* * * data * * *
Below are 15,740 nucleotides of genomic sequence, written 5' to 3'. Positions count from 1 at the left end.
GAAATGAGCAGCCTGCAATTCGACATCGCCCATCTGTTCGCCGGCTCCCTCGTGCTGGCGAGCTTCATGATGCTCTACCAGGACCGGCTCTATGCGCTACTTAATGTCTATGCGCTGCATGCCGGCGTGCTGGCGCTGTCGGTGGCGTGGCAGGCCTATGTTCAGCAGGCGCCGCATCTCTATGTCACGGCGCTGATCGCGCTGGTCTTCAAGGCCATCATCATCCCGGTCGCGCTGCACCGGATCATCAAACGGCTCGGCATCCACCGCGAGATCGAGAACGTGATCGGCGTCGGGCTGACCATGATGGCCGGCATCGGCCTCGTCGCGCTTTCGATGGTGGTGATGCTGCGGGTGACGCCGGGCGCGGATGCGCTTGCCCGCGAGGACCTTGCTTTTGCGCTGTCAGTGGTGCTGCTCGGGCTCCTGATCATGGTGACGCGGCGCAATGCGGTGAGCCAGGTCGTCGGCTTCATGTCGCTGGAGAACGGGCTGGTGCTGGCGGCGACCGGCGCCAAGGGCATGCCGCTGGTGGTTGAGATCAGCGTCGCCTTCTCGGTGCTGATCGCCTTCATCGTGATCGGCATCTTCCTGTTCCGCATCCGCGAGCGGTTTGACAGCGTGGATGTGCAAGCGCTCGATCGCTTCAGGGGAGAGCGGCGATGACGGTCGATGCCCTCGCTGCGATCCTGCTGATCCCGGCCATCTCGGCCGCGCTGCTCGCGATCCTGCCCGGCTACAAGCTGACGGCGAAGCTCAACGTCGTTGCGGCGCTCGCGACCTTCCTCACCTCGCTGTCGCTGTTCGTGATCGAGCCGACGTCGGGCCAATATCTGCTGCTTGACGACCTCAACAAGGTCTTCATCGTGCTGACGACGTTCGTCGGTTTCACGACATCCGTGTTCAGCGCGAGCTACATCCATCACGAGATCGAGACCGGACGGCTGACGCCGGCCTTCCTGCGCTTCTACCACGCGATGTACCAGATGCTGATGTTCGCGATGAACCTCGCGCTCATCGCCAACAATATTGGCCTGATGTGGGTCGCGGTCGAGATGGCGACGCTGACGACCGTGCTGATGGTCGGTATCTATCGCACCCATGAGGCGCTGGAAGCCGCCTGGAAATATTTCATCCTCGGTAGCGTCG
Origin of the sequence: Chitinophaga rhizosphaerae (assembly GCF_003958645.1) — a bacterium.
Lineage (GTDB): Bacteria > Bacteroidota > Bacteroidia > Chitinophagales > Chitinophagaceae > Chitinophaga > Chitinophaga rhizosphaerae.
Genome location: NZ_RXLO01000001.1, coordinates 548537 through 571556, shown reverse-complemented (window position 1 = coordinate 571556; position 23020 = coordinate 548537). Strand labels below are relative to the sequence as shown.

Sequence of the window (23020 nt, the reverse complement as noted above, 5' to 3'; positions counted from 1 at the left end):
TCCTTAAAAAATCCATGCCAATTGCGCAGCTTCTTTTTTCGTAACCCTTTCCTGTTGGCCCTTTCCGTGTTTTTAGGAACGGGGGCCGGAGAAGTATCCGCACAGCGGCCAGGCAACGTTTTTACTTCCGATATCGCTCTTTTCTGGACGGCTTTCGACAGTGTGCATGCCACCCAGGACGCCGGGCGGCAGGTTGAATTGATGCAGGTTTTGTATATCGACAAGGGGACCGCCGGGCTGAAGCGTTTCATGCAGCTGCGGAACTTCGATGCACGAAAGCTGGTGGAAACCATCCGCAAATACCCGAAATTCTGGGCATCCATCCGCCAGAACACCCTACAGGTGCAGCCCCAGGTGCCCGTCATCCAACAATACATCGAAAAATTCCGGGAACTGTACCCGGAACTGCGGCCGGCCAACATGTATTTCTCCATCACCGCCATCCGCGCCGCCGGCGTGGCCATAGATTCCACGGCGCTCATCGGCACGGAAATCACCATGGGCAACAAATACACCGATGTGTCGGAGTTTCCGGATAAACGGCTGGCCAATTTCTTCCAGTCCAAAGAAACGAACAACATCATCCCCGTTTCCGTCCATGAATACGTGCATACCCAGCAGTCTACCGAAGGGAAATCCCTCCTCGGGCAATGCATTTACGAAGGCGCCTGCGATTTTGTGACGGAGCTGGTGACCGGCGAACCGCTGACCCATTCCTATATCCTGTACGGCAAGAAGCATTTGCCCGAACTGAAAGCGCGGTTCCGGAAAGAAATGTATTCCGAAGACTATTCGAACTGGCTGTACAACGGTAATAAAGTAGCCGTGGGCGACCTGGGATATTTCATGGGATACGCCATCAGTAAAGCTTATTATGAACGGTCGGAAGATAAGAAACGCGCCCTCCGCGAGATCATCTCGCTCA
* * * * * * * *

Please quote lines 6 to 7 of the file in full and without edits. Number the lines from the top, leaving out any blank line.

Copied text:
Sequence of the window (23020 nt, the reverse complement as noted above, 5' to 3'; positions counted from 1 at the left end):
TCCTTAAAAAATCCATGCCAATTGCGCAGCTTCTTTTTTCGTAACCCTTTCCTGTTGGCCCTTTCCGTGTTTTTAGGAACGGGGGCCGGAGAAGTATCCGCACAGCGGCCAGGCAACGTTTTTACTTCCGATATCGCTCTTTTCTGGACGGCTTTCGACAGTGTGCATGCCACCCAGGACGCCGGGCGGCAGGTTGAATTGATGCAGGTTTTGTATATCGACAAGGGGACCGCCGGGCTGAAGCGTTTCATGCAGCTGCGGAACTTCGATGCACGAAAGCTGGTGGAAACCATCCGCAAATACCCGAAATTCTGGGCATCCATCCGCCAGAACACCCTACAGGTGCAGCCCCAGGTGCCCGTCATCCAACAATACATCGAAAAATTCCGGGAACTGTACCCGGAACTGCGGCCGGCCAACATGTATTTCTCCATCACCGCCATCCGCGCCGCCGGCGTGGCCATAGATTCCACGGCGCTCATCGGCACGGAAATCACCATGGGCAACAAATACACCGATGTGTCGGAGTTTCCGGATAAACGGCTGGCCAATTTCTTCCAGTCCAAAGAAACGAACAACATCATCCCCGTTTCCGTCCATGAATACGTGCATACCCAGCAGTCTACCGAAGGGAAATCCCTCCTCGGGCAATGCATTTACGAAGGCGCCTGCGATTTTGTGACGGAGCTGGTGACCGGCGAACCGCTGACCCATTCCTATATCCTGTACGGCAAGAAGCATTTGCCCGAACTGAAAGCGCGGTTCCGGAAAGAAATGTATTCCGAAGACTATTCGAACTGGCTGTACAACGGTAATAAAGTAGCCGTGGGCGACCTGGGATATTTCATGGGATACGCCATCAGTAAAGCTTATTATGAACGGTCGGAAGATAAGAAACGCGCCCTCCGCGAGATCATCTCGCTCA